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Friday, November 21, 2014

Michigan State Defense

Our coaching staff bought the instructional videos on Michigan State's 4-3 Over Quarters defense. The videos are very well done, and I would advise every coach to buy those videos, regardless of the scheme you employ. In short, MSU believes in quarters coverage and Narduzzi says that he is a very conservative play caller. That fits my personality as a DC, so I have used a lot of what he says on the videos as I game-plan / prepare our defense. I will put up a post detailing the basics of their quarters coverage in a later post.

Grantland did a great article on MSU's defense and here is the link: A Defense to Match. I would advise every DC to read this article, buy the DVD's, and you will become a better defensive coach.


Wednesday, November 19, 2014

Stopping the Air Raid with the Bear Front

                Today’s offenses are spreading the field and using every inch of grass to trying to create space so they can win the numbers game in the box or on the perimeter. In particular, the Air Raid has become the offense of choice that is used to spread the field. This article will focus on defending the base formations of the Air Raid, which has become very popular at the high school and college level. The Air Raid uses a limited number of plays and formations, but what makes them successful is the fast tempo they use to get the defense to misalign or blow an assignment. That is why you must educate your players on the tendencies of the Air Raid and your game-plan must be SIMPLE!!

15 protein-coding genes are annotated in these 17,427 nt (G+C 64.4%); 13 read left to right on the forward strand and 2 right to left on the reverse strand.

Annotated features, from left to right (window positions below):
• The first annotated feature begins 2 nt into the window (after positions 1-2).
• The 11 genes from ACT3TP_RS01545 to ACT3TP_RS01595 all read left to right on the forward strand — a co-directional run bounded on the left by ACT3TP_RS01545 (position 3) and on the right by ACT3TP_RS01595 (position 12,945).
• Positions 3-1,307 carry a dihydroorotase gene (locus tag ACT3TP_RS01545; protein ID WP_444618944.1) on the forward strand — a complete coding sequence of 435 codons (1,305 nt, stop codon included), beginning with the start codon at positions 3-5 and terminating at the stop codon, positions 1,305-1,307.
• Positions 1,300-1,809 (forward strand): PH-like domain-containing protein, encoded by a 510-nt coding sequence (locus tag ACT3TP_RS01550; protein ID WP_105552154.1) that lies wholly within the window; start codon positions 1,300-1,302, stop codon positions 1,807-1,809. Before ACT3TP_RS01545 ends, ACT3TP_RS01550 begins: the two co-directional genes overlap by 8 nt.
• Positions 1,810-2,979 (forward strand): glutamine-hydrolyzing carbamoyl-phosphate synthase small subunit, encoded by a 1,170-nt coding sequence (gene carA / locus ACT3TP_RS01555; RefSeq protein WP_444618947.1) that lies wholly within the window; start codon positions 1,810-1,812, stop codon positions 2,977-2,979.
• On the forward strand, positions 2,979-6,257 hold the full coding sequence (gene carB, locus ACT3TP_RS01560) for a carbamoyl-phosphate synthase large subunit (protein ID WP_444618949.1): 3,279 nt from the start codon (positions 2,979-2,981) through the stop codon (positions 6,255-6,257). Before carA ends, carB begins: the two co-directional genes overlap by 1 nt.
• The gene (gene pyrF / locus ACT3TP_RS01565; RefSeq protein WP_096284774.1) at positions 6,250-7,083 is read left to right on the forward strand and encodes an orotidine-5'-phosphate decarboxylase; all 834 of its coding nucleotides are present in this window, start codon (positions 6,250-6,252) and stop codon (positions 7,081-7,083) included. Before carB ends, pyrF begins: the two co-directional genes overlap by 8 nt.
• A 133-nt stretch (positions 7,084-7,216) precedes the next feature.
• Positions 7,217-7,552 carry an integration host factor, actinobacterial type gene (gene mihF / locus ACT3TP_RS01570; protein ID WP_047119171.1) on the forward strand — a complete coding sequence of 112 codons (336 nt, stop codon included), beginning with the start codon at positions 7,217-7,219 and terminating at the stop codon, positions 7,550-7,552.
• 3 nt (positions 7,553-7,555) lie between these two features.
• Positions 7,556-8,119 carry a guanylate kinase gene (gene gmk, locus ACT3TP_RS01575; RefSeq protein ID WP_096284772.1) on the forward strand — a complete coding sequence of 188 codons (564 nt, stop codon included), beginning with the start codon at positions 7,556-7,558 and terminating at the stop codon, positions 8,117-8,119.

This article will detail the alignment and assignment of the Bear front against the Air Raid. This scheme uses 3-3-5 personnel and the base coverage is cover 1. Cover 1 has been proven effective against the Air Raid over the years because it takes away space and kills the fast screens that the Air Raid teams love to use as part of their run game. Playing press coverage on the #1 receiver makes Air Raid teams throw a lot of fades, so your corners must get a lot of reps against fade routes in practice. I believe that the corners need to take away the “vertical line” and make the receiver run a more complex route, such as a comeback or an out route. I have Miami and Oklahoma DB drill tapes that illustrate this concept, and I would be happy to share them with anyone who wants them. 

                The 6 / 7 man box outnumbers the run game of the Air Raid which consists of inside zone, stretch, QB power, inverted veer, and speed option. You still have to stop the run to win football games and the bear front allows you to outnumber the offense in the box and use more “skill” players at the linebacker and safety positions.
                Below is an illustration of the alignment versus a 2x2, 10 personnel formation: